ANIMAL INSIDE OUT features a few human organs and body parts, as well as a male body plastinate with eyes and genitals. Human examples are included to offer a comparison between human and animal anatomy.
Caution for sensitive viewers
See the world’s most spectacular creatures like never before.
October 3, 2015—March 28, 2016
BODY WORLDS creator and anatomist, Dr Gunther von Hagens takes you on an anatomical safari with ANIMAL INSIDE OUT. As you explore this captivating exhibition, you will experience the intricate biology, zoology and physiology of a variety of the world’s most spectacular creatures.
ANIMAL INSIDE OUT contains more than 100 specimens that have been painstakingly preserved by the remarkable process of Plastination, invented by Dr von Hagens. Students will be able to examine the anatomical intricacies of familiar and exotic animals like giraffes, camels and octopuses. This exhibition is an unforgettable way for students to learn about animal science.
See our special exhibition pricing.
Science World Members, please note: a special fee applies to this exhibition.
The exhibition explores:
- Skeletons: from tiny insects to full-grown mammals, most animals have a skeleton of some sort. It could be an endoskeleton, which humans have, or an exoskeleton like that of insects and crustaceans.
- Muscles, tendons and ligaments: from the large running and leaping muscles of a reindeer, to the specialized muscles of a bull’s heart that pumps the blood and nutrients around its body, ANIMAL INSIDE OUT reveals the intricacy and details of the muscles and ligaments that most animals have.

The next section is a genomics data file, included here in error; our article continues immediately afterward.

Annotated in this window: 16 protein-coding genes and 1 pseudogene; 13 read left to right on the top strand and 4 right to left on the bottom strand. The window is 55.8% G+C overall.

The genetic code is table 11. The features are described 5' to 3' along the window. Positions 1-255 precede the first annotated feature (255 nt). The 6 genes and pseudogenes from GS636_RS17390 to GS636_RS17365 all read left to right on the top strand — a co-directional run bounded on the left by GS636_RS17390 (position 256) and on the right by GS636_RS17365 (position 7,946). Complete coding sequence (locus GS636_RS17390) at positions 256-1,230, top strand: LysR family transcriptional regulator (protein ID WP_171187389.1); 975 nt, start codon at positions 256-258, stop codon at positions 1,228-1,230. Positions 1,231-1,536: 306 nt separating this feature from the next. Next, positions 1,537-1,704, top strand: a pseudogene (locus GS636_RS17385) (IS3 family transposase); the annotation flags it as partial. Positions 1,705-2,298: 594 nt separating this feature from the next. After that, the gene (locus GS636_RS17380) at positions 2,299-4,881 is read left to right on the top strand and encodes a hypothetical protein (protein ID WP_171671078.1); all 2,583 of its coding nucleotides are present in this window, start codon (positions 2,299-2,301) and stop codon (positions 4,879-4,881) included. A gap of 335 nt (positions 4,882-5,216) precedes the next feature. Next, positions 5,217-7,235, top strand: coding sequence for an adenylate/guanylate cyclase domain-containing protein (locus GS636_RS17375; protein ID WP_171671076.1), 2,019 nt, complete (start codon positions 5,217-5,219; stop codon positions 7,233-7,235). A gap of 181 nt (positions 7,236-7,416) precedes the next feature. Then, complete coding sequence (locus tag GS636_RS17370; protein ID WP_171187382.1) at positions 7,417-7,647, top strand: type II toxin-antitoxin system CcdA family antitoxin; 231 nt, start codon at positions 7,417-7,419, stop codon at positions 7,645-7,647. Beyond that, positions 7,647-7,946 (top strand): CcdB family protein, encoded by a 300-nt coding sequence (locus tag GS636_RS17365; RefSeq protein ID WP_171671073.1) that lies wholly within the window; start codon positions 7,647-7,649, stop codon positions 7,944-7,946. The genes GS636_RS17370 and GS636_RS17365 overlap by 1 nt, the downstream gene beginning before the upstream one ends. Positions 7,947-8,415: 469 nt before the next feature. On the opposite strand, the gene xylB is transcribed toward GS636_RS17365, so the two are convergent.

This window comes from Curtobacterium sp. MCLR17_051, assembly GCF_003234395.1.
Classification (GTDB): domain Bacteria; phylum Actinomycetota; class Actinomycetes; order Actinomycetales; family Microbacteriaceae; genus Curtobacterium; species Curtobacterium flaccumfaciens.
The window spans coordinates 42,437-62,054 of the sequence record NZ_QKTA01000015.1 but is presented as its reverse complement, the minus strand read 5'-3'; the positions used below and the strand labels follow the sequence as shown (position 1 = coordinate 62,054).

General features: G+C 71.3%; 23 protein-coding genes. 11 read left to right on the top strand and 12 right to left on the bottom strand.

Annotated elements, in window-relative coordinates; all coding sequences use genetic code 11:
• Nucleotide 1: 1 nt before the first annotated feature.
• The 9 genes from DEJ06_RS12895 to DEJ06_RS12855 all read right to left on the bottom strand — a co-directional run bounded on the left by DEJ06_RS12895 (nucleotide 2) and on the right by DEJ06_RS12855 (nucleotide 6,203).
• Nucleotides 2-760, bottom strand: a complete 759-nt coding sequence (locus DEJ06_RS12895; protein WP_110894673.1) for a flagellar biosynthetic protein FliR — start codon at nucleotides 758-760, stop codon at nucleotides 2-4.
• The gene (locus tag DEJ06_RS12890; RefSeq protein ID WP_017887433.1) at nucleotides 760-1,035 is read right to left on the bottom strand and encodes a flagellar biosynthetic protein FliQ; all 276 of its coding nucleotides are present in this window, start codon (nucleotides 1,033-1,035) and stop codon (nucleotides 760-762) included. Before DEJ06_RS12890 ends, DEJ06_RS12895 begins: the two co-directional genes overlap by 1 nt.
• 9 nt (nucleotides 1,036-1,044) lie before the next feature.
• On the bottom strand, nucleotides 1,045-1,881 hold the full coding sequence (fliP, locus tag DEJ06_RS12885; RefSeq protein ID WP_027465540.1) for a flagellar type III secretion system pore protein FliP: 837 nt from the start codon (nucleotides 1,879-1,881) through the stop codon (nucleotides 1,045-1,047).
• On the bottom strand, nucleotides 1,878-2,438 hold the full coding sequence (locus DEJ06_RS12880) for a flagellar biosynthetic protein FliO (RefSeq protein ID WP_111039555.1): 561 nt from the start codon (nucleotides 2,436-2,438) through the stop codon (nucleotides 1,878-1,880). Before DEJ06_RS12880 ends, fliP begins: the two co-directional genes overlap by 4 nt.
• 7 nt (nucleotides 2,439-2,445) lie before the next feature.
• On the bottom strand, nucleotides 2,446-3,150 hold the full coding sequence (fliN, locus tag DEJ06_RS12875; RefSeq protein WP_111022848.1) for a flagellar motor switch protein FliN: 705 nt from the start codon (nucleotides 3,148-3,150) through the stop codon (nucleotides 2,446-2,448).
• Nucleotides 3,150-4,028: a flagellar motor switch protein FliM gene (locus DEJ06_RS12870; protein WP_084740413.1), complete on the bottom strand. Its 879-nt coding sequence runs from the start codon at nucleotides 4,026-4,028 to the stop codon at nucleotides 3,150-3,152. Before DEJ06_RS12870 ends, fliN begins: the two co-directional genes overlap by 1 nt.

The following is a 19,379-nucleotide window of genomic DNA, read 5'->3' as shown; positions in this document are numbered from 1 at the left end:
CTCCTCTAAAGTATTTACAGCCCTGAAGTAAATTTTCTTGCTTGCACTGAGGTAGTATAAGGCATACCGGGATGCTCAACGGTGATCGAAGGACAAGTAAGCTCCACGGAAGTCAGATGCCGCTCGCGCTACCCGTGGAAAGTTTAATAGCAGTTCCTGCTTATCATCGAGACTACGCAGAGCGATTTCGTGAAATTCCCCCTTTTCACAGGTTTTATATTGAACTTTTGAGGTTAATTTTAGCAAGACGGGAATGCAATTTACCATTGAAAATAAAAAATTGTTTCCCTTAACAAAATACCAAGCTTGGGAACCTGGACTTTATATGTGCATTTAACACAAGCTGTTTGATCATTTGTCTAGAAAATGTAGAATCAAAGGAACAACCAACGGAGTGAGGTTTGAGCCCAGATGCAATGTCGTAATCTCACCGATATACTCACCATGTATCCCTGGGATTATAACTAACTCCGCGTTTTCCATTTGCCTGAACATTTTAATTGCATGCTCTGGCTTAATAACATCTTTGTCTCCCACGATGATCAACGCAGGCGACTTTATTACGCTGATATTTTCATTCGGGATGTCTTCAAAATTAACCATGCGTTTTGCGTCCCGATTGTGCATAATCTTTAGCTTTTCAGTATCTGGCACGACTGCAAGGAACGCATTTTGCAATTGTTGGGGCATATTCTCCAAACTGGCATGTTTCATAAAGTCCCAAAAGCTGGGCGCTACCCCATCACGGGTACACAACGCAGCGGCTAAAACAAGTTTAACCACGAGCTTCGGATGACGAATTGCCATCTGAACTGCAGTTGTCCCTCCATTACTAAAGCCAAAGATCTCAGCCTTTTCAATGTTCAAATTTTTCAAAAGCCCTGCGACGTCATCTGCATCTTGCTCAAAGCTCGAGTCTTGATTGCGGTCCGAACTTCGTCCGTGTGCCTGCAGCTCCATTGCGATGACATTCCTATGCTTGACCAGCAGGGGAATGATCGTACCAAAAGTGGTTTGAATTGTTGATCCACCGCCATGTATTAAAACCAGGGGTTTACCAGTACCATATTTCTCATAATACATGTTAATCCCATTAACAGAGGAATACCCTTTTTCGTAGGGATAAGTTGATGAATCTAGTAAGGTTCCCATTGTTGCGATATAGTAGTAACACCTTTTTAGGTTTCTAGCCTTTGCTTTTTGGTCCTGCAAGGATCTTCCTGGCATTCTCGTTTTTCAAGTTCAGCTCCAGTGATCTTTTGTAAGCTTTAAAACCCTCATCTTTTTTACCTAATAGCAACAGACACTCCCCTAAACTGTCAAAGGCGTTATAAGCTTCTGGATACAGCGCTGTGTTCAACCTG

- The nervous system: a vast and complex network that connects the brain, spinal cord and all parts of the body. It channels data continuously and transmits commands. The nerve fibres that carry this vital information can be finer than a human hair and invisible to the naked eye.
- Reproduction: after feeding, reproduction is the most essential activity of an animal. Evolution has developed a number of ways for animals to reproduce.
- Respiration and digestion: by viewing the lungs and digestive tracts of animals, like the reindeer, we can see how we share the same intricate details of many major organs.
- Wildlife conservation and preservation: By learning how similar animals and humans are, visitors will be able to gain a new appreciation for the importance of animal welfare.
Explore Teacher Resources for the exhibition
Download the activity sheet
Les questions de la brochure d'activités sont disponible en français, sur demande: firstname.lastname@example.org
Meet the exhibition's advisory committee